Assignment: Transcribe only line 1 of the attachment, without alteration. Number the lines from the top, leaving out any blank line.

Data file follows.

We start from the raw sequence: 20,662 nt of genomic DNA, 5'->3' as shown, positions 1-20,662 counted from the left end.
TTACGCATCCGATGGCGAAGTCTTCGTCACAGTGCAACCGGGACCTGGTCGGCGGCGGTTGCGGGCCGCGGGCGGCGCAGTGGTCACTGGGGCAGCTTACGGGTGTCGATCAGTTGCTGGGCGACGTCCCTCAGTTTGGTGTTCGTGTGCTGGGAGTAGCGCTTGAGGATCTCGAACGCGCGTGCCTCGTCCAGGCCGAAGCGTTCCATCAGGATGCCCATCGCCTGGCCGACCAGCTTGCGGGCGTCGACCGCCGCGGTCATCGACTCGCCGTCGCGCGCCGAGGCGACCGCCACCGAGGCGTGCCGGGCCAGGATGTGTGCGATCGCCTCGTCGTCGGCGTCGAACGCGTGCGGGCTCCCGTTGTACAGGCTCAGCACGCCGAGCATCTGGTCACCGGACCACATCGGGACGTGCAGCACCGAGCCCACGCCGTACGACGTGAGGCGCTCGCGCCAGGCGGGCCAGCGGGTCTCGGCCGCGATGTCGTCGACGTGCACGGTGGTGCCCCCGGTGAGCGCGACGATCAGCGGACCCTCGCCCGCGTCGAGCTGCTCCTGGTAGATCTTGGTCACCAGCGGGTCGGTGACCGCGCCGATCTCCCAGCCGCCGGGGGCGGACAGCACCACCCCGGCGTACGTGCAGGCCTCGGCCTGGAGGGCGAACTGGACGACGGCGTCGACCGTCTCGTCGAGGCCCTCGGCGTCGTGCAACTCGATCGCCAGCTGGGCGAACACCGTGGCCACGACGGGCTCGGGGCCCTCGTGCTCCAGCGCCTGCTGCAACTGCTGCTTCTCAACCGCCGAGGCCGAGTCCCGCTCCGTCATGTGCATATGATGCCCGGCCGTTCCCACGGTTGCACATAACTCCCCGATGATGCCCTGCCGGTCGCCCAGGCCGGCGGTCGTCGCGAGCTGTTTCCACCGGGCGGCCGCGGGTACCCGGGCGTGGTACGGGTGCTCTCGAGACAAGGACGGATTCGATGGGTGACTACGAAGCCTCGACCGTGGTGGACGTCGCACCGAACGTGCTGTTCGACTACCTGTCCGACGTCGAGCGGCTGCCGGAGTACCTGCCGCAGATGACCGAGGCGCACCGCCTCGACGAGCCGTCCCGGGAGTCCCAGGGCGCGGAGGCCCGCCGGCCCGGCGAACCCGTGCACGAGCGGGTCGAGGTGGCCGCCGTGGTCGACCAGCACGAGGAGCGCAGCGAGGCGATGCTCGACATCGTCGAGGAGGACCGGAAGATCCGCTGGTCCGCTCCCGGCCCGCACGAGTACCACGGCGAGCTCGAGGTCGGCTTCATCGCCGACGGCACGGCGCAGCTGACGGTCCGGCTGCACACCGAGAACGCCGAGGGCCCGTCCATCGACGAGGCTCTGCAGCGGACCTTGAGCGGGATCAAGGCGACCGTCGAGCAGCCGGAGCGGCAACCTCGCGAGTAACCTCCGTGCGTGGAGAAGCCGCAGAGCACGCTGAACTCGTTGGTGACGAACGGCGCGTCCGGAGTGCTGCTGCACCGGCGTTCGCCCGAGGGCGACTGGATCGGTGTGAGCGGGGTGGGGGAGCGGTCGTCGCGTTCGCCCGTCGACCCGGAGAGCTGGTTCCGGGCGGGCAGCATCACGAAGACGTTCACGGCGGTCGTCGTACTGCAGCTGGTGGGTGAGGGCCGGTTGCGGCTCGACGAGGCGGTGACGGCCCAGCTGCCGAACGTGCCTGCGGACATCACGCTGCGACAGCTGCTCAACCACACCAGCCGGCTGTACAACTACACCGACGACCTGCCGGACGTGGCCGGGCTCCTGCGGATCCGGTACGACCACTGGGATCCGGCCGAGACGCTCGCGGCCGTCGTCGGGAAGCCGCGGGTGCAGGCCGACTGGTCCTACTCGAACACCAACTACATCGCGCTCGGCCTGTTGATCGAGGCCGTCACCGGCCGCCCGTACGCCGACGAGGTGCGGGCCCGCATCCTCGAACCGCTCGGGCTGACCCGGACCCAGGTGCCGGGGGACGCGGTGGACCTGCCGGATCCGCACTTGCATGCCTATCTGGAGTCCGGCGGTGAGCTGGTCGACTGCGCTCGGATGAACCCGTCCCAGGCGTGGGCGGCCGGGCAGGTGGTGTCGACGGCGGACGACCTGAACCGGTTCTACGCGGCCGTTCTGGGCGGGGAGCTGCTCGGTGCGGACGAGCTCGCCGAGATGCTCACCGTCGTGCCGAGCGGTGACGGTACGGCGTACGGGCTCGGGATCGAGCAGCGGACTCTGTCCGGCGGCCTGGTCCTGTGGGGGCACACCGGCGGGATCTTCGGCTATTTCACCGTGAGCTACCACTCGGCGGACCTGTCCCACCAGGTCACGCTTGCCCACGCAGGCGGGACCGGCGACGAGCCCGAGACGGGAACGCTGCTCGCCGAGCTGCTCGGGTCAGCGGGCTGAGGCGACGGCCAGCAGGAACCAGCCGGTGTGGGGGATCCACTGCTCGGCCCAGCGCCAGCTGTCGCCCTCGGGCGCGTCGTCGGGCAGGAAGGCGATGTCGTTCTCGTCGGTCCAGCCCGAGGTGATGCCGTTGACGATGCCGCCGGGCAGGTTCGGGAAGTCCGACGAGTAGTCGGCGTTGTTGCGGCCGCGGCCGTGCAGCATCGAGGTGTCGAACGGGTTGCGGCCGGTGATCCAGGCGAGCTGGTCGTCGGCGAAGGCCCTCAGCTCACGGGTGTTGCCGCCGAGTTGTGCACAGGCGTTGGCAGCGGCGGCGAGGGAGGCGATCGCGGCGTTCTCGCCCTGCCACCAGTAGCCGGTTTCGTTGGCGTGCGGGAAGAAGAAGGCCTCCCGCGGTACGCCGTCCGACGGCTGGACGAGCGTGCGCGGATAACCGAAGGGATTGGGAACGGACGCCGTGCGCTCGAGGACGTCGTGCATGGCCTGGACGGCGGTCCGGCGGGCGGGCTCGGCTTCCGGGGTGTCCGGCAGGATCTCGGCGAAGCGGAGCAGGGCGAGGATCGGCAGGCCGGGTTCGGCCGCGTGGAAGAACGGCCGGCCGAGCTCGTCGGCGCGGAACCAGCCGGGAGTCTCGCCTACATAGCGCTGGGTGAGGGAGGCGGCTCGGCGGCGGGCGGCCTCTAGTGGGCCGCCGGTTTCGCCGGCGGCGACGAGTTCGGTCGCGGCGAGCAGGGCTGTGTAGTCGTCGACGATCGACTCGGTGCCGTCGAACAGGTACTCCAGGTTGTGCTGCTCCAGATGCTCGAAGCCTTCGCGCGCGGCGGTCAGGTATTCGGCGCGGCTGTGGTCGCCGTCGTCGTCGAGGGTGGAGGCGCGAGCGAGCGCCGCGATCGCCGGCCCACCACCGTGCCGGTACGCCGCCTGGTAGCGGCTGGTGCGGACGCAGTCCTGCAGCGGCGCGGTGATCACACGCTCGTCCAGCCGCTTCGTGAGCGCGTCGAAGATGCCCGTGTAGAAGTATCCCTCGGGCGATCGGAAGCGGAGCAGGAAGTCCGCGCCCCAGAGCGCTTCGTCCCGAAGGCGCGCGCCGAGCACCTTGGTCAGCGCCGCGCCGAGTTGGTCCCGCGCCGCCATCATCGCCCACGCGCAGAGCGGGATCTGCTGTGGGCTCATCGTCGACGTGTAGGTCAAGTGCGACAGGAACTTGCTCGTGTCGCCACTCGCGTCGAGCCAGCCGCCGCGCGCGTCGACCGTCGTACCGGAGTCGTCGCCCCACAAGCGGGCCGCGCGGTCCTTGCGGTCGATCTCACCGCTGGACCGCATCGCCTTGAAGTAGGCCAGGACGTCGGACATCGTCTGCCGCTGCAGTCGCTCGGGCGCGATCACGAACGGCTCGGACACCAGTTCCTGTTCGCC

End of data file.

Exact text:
We start from the raw sequence: 20,662 nt of genomic DNA, 5'->3' as shown, positions 1-20,662 counted from the left end.